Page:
From last week’s edition of Peripheral Prospects:
Alex likes to weave word-things before naming names. I’m impatient. Let’s jump straight into the action.
Brad’s not wrong.
This is Peripheral Prospects. We seek to identify obscure future fantasy contributors. Let’s take the plunge. Only four this week, because I’m feeling picky.
Nabil Crismatt | 24 | SEA | SP (AAA)
Ah, yes, Nabil Crismatt, a very real person in the very real Mariners organization. Maybe it’s just a pleasant coincidence, but, for real, Seattle seems to be doing some interesting things with fringy arms in their farm system. Already the fourth minor league Seattle arm to grace these digital pages, Crismatt sports the 5th-best strikeout-minus-walk differential (23.6% K-BB) of any player who has split time between Double-A and Triple-A this year. Among pitchers with at least 100 innings at both levels, he ranks No. 1. (In fairness to everyone else, only 17 other pitchers qualify for such a distinction.)
Back in 2017, Chris Mitchell’s KATOH projection system included Crismatt as a super-deep sleeper prospect. I swore by KATOH then, so I’ll swear by it now, especially when it’s convenient for me. Crismatt seems to boast exceptional command, although, in casting a glance at previous years, it seems the command comes and goes. If nothing else, he has very solid control to pair with a 13% swinging strike rate (SwStr%), a potentially fearsome combination.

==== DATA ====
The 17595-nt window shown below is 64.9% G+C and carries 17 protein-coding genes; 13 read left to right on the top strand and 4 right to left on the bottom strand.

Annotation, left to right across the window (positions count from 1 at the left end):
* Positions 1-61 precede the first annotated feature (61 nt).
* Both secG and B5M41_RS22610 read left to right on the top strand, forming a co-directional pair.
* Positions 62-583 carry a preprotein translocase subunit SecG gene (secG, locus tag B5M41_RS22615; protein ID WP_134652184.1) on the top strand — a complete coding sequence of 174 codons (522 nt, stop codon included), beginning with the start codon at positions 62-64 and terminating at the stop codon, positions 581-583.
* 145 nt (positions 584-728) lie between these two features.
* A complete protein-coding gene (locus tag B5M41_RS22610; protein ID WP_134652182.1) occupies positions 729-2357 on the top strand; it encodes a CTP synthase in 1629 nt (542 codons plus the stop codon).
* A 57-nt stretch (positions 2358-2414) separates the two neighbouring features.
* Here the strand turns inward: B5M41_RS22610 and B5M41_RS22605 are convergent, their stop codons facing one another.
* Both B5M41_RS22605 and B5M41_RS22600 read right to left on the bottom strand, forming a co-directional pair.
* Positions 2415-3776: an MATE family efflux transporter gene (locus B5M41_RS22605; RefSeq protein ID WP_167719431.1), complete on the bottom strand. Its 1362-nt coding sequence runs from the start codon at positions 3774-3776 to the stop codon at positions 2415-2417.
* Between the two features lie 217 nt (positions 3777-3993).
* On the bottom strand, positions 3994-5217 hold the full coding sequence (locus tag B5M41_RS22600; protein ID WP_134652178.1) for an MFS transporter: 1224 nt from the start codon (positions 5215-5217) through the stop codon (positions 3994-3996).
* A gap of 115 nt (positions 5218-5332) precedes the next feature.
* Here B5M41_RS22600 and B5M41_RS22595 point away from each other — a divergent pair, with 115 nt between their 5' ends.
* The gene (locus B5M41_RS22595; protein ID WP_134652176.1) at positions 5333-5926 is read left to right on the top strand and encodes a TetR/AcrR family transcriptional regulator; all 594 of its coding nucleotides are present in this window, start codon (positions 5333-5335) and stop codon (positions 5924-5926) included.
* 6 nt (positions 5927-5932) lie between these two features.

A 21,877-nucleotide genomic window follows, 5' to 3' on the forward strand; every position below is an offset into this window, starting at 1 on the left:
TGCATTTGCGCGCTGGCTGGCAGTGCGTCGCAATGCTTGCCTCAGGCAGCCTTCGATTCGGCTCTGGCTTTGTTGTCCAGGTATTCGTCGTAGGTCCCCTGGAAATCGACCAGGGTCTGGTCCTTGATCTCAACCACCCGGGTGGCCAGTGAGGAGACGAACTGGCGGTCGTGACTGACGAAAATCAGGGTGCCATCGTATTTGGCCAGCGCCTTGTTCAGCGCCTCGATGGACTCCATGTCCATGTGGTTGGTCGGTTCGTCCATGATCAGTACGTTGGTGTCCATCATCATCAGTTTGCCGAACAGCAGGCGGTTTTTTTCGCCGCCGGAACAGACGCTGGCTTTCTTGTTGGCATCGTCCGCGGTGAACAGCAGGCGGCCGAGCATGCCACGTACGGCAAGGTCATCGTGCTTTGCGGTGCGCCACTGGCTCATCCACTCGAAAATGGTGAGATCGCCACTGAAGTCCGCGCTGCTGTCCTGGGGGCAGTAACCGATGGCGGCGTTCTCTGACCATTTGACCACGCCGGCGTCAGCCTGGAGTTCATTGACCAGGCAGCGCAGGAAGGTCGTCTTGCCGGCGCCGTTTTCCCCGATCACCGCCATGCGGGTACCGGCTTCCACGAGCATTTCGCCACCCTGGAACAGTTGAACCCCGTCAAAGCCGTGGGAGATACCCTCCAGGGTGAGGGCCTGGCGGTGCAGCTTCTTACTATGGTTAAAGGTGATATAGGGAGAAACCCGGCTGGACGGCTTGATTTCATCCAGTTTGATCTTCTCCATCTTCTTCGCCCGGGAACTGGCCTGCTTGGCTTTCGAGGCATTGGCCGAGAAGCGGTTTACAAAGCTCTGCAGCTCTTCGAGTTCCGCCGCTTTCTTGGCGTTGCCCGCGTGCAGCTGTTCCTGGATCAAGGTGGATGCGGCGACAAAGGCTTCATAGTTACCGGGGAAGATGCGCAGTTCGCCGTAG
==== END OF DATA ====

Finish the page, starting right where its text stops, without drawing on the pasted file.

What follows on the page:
Eric Longenhagen’s scouting report, also from 2017: “Crismatt will touch 95 with an average curveball and change and started throwing more strikes last year. He lacks the swing-and-miss secondary to confidently project him in middle relief.” Crismatt was doing a lot of what he’s doing now, just at lower levels, so it stands to reason his projection remains the same — perhaps just a little bit sunnier. Given the Mariners’ woes in both the rotation and the bullpen, it’s not far-fetched to imagine Crismatt getting a look in some capacity sometime in September.
Mitch Nay | 25 | CIN | 3B (AA)
Nay’s last RotoWire news item dates back to 2014, in case you were wondering when was the last time he was relevant prior to today. Because, as of today, Nay boasts a .313/.375/.575 slash line, good for 72% better than the average Double-A bat. With 12 home runs in 261 plate appearances, Nay’s power seems to lag relative to the rest of the juiced-ball landscape. That’s because Nay ranks among the top-15 in extra-base hits on a rate basis (fueled largely by a glut of doubles) out of some 400 hitters with at least 250 plate appearances between Double-A and Triple-A.
Prior to his power outburst, Nay’s calling card was excellent plate discipline, walking 12.0% of the time and striking out just 16.6% of the time at Double-A last year. Both numbers aren’t quite as impressive this year: a single-digit walk rate (8.8% BB) and a slight uptick in K’s (17.2% K). However, with newfound power gains in excess of the league’s own power outburst, Nay’s overall contributions with the bat have improved immensely.